Everyone loves to throw names like Ventura Alvarado and Julian Green out there as failed players that Klinsmann has brought in, but you need to take those risks.
Klinsmann is rebuilding U.S. soccer from the ground up. It’s going to take more than four years before we start to see what this team will become. We’ll never see it with the current generation of players like Bradley, Kyle Beckerman, Jermaine Jones (who Klinsmann has turned into a much better player). To hold current MNT results, especially the past World Cup against Klinsmann is completely unfair.
But the youth system is filled with young and exciting players. These are guys that are now growing up and learning in Klinsmann’s U.S. Soccer system. Players like Emerson Hyndmann, Gedion Zelalem, Jordan Morris and Cameron Carter-Vickers are far more exciting than anyone they had four or five years ago.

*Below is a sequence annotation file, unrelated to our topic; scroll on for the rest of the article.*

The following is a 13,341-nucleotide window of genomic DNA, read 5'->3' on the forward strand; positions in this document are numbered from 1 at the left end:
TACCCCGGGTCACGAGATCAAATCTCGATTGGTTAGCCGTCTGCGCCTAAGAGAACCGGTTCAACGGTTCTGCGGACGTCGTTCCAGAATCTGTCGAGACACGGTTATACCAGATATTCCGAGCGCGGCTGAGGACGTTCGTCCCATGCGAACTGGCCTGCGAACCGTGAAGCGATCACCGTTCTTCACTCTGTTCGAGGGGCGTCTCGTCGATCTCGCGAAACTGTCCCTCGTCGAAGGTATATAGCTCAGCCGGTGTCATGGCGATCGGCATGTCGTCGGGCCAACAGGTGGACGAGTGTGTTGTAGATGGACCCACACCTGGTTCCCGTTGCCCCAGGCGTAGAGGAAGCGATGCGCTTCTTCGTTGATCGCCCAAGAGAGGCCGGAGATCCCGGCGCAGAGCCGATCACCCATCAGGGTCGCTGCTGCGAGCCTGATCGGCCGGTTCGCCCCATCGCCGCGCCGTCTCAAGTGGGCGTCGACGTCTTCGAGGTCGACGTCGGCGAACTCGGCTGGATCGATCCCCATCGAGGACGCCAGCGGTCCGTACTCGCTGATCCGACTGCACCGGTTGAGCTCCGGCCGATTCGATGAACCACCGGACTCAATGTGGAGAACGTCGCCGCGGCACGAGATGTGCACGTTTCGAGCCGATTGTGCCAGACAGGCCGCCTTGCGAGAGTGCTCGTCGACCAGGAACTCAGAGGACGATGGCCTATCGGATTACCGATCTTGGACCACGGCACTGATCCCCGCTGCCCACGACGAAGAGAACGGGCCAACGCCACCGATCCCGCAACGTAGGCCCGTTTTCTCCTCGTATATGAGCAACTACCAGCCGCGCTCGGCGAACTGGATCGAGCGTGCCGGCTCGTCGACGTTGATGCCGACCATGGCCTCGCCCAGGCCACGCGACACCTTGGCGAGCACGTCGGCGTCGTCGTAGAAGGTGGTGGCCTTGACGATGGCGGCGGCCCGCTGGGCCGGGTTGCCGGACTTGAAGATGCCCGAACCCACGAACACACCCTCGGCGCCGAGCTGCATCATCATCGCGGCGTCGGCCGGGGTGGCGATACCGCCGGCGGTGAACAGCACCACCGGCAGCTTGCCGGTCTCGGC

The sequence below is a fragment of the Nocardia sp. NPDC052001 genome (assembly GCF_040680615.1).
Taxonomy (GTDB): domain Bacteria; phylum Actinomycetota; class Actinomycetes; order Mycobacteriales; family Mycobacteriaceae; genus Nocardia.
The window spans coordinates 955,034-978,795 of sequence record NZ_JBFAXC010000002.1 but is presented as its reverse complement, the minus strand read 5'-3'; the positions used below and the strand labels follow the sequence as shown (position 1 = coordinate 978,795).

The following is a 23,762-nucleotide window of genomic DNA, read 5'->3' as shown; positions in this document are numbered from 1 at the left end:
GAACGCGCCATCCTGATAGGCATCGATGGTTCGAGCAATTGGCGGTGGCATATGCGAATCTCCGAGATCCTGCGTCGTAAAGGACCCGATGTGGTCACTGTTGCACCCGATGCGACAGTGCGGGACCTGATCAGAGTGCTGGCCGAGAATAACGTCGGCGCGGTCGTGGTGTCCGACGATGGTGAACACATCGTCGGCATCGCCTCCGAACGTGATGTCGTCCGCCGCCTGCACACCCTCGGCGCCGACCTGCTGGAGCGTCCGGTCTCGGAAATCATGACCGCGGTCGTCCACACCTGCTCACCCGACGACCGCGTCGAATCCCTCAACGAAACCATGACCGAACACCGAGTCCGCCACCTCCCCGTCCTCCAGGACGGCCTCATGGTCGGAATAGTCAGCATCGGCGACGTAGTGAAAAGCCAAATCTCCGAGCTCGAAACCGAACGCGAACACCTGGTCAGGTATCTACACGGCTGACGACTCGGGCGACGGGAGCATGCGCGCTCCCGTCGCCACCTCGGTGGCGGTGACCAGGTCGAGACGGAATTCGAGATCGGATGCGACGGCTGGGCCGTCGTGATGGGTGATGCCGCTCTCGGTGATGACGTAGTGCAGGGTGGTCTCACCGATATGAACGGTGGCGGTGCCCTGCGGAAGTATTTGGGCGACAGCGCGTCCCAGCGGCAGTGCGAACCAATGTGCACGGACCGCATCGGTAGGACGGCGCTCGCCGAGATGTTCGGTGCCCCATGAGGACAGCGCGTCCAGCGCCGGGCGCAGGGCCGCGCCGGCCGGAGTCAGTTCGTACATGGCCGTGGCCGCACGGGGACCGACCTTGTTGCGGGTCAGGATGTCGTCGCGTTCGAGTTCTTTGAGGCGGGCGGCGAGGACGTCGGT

It’s understandable why people are frustrated. Fans devote 90 minutes of their time to watch their team represent the U.S. and they want to see them win — something rarely seen in 2014/15. All they want is to see the USMNT beat the teams they think their squad is better than. But you have to remember those games were friendlies where the U.S. was trying things out because that’s what friendlies are for. If you don’t want to celebrate the wins in Germany or Holland, then you can’t be upset that Colombia, Ecuador, Ireland and Denmark were getting results against them.
The goal of 2015 was for the United States to qualify for the 2017 Confederations Cup. Yes it was very disappointing that they didn’t win the 2015 Gold Cup, but even though you’re always going to be favored to win the Gold Cup, you’re not always going to win it. The U.S. still has a chance to achieve that goal.
Showing Klinsmann the door for failing to achieve one goal, after he spent four years constantly raising the bar for U.S. Soccer would be dumb and detrimental. Besides, the Confederations Cup is way overrated anyway.